TAMPA — The image of his son falling into the pool is still vivid 14 years later.
Department of Children and Families Interim Secretary Mike Carroll spoke Wednesday at the South Tampa Family YMCA of the fear that filled him as his 3-year-old son slipped and went headfirst into the family pool.
"He'll be okay," Carroll thought at the time. "He can swim."
But either because of shock or fear, his son froze. He sank through the water, his arms and legs wide open. Carroll jumped in the water and caught his son before he reached the bottom, but those few seconds seemed like an eternity.
"It changed the way I think about child drownings," Carroll said. "Here was an infant who was taught to swim. He was like a little fish in the water. But when he went in headfirst, he never made an attempt to swim."
Carroll's son lived, but so many other children don't, he said at the news conference that launched the first phase of a statewide water safety campaign.
In Florida, drowning rates for children under age 5 are more than double the national average and are higher than in any other state in the nation, according to data from St. Joseph's Children's Hospital.
DCF and the Florida Department of Health have partnered with statewide YMCAs and others to educate parents and caregivers about the importance of water safety and keeping an eye on children at all times around water.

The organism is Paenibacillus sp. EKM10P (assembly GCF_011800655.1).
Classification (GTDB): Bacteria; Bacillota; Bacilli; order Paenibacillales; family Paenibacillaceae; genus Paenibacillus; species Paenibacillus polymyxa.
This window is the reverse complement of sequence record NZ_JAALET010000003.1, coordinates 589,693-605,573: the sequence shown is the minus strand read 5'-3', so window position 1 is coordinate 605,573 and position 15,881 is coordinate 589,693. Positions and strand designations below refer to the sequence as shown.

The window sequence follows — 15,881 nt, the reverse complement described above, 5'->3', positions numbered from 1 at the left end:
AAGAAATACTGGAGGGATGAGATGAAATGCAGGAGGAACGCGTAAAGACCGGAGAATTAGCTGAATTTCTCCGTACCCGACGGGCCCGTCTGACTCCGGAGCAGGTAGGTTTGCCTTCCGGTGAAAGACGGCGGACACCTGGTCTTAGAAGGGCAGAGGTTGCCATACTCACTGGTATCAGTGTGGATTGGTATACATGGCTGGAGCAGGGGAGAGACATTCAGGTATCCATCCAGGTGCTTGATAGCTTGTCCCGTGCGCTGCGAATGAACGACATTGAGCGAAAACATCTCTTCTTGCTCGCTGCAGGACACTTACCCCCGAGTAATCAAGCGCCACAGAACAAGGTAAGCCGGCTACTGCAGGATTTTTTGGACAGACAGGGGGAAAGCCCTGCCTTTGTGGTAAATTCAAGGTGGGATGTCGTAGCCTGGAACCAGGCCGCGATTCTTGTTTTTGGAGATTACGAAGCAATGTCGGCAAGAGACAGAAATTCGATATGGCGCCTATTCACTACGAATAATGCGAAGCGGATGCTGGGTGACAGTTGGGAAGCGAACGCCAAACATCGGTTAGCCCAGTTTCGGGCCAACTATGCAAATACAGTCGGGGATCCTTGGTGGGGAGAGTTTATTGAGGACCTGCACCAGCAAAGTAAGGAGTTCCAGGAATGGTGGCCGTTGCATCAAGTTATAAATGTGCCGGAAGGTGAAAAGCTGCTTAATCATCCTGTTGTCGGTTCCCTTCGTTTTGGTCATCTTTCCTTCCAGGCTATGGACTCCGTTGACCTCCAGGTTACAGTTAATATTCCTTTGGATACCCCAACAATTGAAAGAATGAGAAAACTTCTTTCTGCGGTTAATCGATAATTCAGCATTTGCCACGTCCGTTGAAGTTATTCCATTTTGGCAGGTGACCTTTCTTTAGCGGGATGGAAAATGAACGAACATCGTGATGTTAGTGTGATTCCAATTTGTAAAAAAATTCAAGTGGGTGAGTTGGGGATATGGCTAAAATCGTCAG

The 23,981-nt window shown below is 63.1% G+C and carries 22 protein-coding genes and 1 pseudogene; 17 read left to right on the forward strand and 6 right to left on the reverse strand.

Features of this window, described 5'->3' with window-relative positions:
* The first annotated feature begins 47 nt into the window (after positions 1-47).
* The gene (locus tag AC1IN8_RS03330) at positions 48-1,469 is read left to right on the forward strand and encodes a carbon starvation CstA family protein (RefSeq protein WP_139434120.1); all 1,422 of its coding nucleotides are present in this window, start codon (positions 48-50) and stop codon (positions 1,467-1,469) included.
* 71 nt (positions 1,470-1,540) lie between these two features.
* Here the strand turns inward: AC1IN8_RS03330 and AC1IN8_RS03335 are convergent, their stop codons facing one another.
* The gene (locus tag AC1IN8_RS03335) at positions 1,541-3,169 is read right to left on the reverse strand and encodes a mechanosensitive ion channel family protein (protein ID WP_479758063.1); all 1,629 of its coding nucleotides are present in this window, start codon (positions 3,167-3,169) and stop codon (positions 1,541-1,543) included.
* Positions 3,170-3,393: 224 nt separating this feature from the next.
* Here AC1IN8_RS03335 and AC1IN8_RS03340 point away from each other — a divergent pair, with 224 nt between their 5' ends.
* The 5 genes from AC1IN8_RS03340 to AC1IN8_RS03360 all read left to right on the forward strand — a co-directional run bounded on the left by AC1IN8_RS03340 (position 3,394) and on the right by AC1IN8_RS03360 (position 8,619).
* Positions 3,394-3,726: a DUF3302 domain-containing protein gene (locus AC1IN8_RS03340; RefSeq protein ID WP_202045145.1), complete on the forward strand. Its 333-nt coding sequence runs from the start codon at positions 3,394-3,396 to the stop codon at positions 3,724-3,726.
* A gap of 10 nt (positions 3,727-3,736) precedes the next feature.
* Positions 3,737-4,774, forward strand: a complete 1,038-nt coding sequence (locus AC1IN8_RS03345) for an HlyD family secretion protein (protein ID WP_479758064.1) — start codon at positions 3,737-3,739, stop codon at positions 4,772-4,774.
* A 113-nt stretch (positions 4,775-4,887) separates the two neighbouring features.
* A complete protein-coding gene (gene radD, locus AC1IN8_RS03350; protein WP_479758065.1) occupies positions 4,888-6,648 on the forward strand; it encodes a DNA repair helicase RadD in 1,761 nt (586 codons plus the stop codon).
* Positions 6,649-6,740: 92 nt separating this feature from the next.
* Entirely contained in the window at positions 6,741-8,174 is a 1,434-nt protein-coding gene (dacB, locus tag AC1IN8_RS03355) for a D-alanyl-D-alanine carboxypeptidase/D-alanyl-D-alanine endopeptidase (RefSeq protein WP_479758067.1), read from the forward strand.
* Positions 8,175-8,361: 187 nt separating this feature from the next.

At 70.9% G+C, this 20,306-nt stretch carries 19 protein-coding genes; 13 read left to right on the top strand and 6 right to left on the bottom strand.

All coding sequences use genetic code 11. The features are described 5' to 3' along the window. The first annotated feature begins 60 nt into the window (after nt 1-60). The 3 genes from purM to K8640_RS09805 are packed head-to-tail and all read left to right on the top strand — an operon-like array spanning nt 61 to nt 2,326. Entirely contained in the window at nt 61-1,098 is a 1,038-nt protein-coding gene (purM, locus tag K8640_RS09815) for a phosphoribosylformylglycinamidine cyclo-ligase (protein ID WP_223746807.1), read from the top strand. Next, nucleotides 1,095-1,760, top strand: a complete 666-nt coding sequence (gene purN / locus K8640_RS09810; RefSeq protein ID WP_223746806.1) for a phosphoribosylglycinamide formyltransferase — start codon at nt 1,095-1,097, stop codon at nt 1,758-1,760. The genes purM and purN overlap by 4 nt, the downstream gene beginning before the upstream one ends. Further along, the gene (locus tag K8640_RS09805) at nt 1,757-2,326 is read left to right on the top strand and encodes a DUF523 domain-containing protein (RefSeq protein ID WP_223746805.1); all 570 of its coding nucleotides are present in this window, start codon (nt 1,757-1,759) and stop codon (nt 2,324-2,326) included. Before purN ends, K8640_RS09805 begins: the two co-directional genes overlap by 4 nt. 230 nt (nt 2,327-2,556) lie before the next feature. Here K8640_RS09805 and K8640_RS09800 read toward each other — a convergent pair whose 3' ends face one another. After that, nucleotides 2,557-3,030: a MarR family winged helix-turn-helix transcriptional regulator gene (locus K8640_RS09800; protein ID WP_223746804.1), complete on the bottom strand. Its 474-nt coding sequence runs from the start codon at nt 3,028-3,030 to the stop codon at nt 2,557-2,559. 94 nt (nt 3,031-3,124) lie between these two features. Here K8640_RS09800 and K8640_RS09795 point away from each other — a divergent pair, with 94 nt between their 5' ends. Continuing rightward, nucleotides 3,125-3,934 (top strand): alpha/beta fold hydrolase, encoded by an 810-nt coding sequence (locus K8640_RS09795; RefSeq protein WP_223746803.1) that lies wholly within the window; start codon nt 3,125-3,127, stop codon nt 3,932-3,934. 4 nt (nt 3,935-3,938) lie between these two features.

Though physical barriers around pools, teaching children to swim and knowing CPR are important, nothing is more effective than supervision, Carroll said.
The "Eyes on the Kids" program encourages adults to be constantly vigilant and not get distracted by texting, household chores or even quick actions like grabbing a bottle of water from inside.
This year, 28 calls about child drownings have come into the Florida Abuse Hotline, according to DCF.
While the statistics are staggering — Florida loses the equivalent of three preschool classrooms to drowning every year — reducing the numbers has been difficult, despite yearly campaigns and educational classes.
"I understand that with our geography and our weather and our access to water that we have challenges that other states may not have, but the rate of death in this state for child drownings is unacceptable," Carroll said. "We just have to do a better job of getting this message into neighborhoods, to families, to schools, in a more meaningful way so folks digest it and start following it. Because to me, it's a pretty easy fix."
The South Tampa Family YMCA, along with locations in Carrollwood and Valrico, offer classes that teach infants ages 6 months and older how to float and swim.
Kelly Hendra enrolled her 19-month-old daughter, Grace, in the six-week class.
"We have a pool in our back yard, and it's scary," Hendra, 42, said. "The progress she's shown to this point is just phenomenal."
Hendra said it's important that Grace take refresher swimming courses as she gets heavier and her center of gravity changes. The last week of the course is devoted to teaching kids to swim while they're wearing clothes and shoes.
"It's important that the child knows their skills still work even with their clothes on," instructor Deirdre Semeyn, 31, said. "Because the most likely scenario is they'll fall in full-clothed."
Caitlin Johnston can be reached at firstname.lastname@example.org or (813) 661-2443.